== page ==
Sunday, 2 August 2015

A postcard a day 2 August 2015 and what I read in July

Hi there,

Today is Sunday and I want to show you a church on a postcard I received recently. It is the Church of the Birth of Christ in Krasnodar, Russia.
It was painted by Alexander Kalinitchenko in 2005. It was sent to me by Vladimir who actually lives in Krasnodar.

These are the stamps:
The stamp on the right is celebrating the 100th 
Anniversary of Trial of Knapsack Parachute by G.E. 
Kotelnikov. Gleb Kotelnikov was a theatre actor turned who turned inventor after witnessing the death of pilot Leo Matsievich during an air show in St Petersburg. He dedicated his life to preventing unnecessary deaths of air pilots. The trial of the parachute went very well but the Russian government refused to put the new invention into production as the military were afraid that pilots would abandon their planes at the first sign of danger and not pilot their expensive vehicles to safety. What a great story.

The small stamp on the left shows the coat of arms of the city of Sergiev Posad.

As it is the beginning of the month, I'd like to tell you what I have been reading. My husband and I each have a Kindle (an electronic reading device). So I can read as many books as I like as it is a cheap way of buying English language books. 

This past month I've been enjoying reading a trilogy in the 'fantasy' genre. I've nearly finished the third book.

The first one is called Assassin's Apprentice by Robin Hobb.
In a faraway land where members of the royal family are named for the virtues they embody, one young boy will become a walking enigma.

Born on the wrong side of the sheets, Fitz, son of Chivalry Farseer, is a royal bastard, cast out into the world, friendless and lonely. Only his magical link with animals - the old art known as the Wit - gives him solace and companionship. But the Wit, if used too often, is a perilous magic, and one abhorred by the nobility.

So when Fitz is finally adopted into the royal household, he must give up his old ways and embrace a new life of weaponry, scribing, courtly manners; and how to kill a man secretly, as he trains to become a royal assassin.

The second book is called Royal Assassin.
The second volume in Robin Hobb’s internationally bestselling Farseer Trilogy.
Honesty is the bedrock for any relationship. But how can Fitz – royal bastard, trainee assassin, holder of secrets crucial to the security of the kingdom – bare his soul to his beloved Molly?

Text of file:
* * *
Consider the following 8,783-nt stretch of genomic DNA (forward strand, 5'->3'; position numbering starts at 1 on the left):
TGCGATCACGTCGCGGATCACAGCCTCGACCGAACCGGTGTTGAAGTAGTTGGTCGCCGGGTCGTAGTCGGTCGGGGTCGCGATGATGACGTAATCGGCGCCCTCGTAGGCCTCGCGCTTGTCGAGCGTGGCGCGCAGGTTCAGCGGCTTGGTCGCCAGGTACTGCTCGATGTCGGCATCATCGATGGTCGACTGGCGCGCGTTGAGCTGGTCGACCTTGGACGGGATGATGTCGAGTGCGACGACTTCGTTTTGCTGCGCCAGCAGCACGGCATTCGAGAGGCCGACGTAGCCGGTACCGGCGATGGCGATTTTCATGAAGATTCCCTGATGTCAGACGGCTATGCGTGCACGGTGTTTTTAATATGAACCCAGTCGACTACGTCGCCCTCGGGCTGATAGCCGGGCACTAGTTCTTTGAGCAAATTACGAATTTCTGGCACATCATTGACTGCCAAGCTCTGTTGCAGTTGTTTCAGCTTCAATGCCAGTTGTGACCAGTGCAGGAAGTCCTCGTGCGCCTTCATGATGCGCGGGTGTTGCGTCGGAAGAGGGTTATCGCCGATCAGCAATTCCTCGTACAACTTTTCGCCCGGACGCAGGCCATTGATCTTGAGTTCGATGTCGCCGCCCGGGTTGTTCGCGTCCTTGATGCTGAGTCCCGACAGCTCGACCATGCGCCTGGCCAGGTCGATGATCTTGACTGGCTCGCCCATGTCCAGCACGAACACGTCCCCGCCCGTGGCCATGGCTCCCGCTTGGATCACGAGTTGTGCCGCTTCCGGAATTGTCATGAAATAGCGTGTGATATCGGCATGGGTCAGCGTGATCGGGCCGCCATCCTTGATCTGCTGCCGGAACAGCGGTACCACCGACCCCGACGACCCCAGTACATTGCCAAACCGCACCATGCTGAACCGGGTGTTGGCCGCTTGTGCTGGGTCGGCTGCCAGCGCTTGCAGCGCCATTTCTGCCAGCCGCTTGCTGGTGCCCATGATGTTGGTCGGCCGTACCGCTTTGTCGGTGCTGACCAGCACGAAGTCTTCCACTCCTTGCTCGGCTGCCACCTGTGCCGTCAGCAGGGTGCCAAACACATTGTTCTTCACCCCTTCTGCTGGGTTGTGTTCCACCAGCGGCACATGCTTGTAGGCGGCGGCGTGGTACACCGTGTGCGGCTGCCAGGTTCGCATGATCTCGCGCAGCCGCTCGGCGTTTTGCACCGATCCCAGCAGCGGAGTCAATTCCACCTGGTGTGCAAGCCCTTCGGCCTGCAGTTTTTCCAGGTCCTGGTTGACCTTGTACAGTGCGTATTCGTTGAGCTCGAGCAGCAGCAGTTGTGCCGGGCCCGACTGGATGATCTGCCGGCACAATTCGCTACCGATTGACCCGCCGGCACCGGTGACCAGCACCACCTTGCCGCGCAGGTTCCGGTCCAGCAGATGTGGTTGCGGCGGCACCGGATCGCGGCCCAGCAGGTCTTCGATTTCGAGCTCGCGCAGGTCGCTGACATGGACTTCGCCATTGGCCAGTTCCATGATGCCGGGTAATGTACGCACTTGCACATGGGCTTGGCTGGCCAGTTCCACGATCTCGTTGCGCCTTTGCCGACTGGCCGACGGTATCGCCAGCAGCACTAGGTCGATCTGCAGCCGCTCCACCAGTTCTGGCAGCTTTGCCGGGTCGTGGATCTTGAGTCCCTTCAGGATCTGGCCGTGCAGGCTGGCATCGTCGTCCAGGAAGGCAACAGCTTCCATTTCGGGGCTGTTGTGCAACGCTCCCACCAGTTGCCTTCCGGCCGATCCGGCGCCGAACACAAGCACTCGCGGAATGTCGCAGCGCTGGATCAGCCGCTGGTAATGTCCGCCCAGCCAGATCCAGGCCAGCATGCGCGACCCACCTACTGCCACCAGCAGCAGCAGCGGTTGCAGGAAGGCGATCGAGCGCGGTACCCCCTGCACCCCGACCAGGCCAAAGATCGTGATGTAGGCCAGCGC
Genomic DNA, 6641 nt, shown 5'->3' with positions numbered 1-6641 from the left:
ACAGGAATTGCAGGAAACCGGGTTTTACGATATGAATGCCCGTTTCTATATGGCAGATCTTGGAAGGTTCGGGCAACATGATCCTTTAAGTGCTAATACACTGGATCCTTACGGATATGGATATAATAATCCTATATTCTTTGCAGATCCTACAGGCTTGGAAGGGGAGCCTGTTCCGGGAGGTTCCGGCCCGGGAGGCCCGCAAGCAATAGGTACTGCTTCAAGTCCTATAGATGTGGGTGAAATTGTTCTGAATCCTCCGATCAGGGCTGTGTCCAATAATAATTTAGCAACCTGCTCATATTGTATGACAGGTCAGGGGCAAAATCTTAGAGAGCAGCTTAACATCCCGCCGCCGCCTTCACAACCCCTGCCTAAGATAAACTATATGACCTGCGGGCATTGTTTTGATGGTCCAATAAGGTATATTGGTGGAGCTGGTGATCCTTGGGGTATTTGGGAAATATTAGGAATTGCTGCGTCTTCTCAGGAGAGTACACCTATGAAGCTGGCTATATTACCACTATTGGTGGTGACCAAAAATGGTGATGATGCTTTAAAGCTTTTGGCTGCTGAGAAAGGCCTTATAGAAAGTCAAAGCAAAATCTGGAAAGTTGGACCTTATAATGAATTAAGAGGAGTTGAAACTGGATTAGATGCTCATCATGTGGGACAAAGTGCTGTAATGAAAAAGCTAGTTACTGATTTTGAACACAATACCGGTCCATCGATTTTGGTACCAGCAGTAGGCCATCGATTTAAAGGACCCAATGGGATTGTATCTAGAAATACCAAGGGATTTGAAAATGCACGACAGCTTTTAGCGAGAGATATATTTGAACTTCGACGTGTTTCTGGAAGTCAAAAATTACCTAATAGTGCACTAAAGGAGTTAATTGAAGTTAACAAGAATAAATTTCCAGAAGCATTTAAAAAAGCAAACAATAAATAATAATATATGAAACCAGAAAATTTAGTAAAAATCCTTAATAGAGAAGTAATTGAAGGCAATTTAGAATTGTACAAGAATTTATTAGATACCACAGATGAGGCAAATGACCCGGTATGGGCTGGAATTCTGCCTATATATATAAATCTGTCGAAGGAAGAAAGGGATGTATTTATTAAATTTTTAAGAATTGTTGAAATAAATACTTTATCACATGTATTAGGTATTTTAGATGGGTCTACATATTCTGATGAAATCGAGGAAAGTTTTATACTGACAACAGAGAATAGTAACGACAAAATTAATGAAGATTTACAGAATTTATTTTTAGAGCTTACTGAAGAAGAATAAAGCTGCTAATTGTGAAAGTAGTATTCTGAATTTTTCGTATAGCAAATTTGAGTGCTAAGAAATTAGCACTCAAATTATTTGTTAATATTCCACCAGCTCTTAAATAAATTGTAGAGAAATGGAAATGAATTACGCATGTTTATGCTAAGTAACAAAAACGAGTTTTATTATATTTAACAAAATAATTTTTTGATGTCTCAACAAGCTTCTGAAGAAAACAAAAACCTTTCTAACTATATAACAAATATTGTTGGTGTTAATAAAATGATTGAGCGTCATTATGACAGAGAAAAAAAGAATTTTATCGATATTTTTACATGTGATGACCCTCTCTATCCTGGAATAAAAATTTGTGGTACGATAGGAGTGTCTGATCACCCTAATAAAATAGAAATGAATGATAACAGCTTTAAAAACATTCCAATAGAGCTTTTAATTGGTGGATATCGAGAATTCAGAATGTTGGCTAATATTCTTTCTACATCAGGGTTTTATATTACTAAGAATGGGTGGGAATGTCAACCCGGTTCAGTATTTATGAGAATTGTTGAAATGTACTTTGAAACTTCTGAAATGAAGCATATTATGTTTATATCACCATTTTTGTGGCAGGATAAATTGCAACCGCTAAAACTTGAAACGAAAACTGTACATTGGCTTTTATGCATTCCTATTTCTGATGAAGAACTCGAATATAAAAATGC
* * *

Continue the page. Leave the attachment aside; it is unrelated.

Danger lies all around him – from the raiders savaging the coastal towns, and from within the court. The king has been struck down by a mystery illness and his eldest son, Verity, is bound up in the defence of the realm.

The one I'm reading now (and have nearly finished) is Assassin's Quest
King Shrewd is dead at the hands of his son Regal. As is Fitz—or so his enemies and friends believe. But with the help of his allies and his beast magic, he emerges from the grave, deeply scarred in body and soul. The kingdom also teeters toward ruin: Regal has plundered and abandoned the capital, while the rightful heir, Prince Verity, is lost to his mad quest—perhaps to death. Only Verity’s return—or the heir his princess carries—can save the Six Duchies.
But Fitz will not wait. Driven by loss and bitter memories, he undertakes a quest: to kill Regal. The journey casts him into deep waters, as he discovers wild currents of magic within him—currents that will either drown him or make him something more than he was.

(The descriptions and images I have copied from the internet.I don't think the 'look inside' link works) I'm really enjoying this series as it has a bit of everything. A lot of adventure, a little bit of magic, but  not too much as to make it unbelievable. And there is romance too.

I hope I didn't bore you too much with the book....

See you tomorrow,

Have a lovely weekend,


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